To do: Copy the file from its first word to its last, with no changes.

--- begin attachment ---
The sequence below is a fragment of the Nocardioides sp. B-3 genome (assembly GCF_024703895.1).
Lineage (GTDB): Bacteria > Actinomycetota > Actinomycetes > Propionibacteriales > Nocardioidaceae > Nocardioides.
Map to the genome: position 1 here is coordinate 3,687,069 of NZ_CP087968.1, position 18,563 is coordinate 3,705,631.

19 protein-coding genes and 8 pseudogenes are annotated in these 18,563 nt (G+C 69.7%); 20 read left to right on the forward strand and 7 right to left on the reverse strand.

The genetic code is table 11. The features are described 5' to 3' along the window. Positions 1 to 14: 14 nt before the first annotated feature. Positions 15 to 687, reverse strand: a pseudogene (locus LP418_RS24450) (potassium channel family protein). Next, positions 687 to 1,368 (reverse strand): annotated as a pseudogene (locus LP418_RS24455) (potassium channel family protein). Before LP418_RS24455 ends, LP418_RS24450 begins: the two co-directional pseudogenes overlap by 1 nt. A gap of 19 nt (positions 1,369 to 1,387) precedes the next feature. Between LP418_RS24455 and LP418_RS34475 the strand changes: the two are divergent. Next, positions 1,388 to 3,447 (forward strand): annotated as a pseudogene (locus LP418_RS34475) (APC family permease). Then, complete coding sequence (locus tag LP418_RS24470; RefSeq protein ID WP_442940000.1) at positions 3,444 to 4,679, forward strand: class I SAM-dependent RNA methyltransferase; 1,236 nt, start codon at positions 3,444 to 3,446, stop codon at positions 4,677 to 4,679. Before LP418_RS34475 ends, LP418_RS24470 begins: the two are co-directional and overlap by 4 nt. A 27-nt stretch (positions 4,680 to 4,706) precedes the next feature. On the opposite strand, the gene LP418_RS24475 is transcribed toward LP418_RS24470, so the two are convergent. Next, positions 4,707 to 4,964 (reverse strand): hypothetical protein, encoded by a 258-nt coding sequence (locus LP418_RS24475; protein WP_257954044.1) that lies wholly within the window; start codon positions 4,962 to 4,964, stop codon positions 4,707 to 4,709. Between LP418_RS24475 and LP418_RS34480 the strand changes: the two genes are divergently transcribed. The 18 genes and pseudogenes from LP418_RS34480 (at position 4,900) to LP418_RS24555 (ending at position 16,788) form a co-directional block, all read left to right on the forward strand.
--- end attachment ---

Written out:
The sequence below is a fragment of the Nocardioides sp. B-3 genome (assembly GCF_024703895.1).
Lineage (GTDB): Bacteria > Actinomycetota > Actinomycetes > Propionibacteriales > Nocardioidaceae > Nocardioides.
Map to the genome: position 1 here is coordinate 3,687,069 of NZ_CP087968.1, position 18,563 is coordinate 3,705,631.

19 protein-coding genes and 8 pseudogenes are annotated in these 18,563 nt (G+C 69.7%); 20 read left to right on the forward strand and 7 right to left on the reverse strand.

The genetic code is table 11. The features are described 5' to 3' along the window. Positions 1 to 14: 14 nt before the first annotated feature. Positions 15 to 687, reverse strand: a pseudogene (locus LP418_RS24450) (potassium channel family protein). Next, positions 687 to 1,368 (reverse strand): annotated as a pseudogene (locus LP418_RS24455) (potassium channel family protein). Before LP418_RS24455 ends, LP418_RS24450 begins: the two co-directional pseudogenes overlap by 1 nt. A gap of 19 nt (positions 1,369 to 1,387) precedes the next feature. Between LP418_RS24455 and LP418_RS34475 the strand changes: the two are divergent. Next, positions 1,388 to 3,447 (forward strand): annotated as a pseudogene (locus LP418_RS34475) (APC family permease). Then, complete coding sequence (locus tag LP418_RS24470; RefSeq protein ID WP_442940000.1) at positions 3,444 to 4,679, forward strand: class I SAM-dependent RNA methyltransferase; 1,236 nt, start codon at positions 3,444 to 3,446, stop codon at positions 4,677 to 4,679. Before LP418_RS34475 ends, LP418_RS24470 begins: the two are co-directional and overlap by 4 nt. A 27-nt stretch (positions 4,680 to 4,706) precedes the next feature. On the opposite strand, the gene LP418_RS24475 is transcribed toward LP418_RS24470, so the two are convergent. Next, positions 4,707 to 4,964 (reverse strand): hypothetical protein, encoded by a 258-nt coding sequence (locus LP418_RS24475; protein WP_257954044.1) that lies wholly within the window; start codon positions 4,962 to 4,964, stop codon positions 4,707 to 4,709. Between LP418_RS24475 and LP418_RS34480 the strand changes: the two genes are divergently transcribed. The 18 genes and pseudogenes from LP418_RS34480 (at position 4,900) to LP418_RS24555 (ending at position 16,788) form a co-directional block, all read left to right on the forward strand.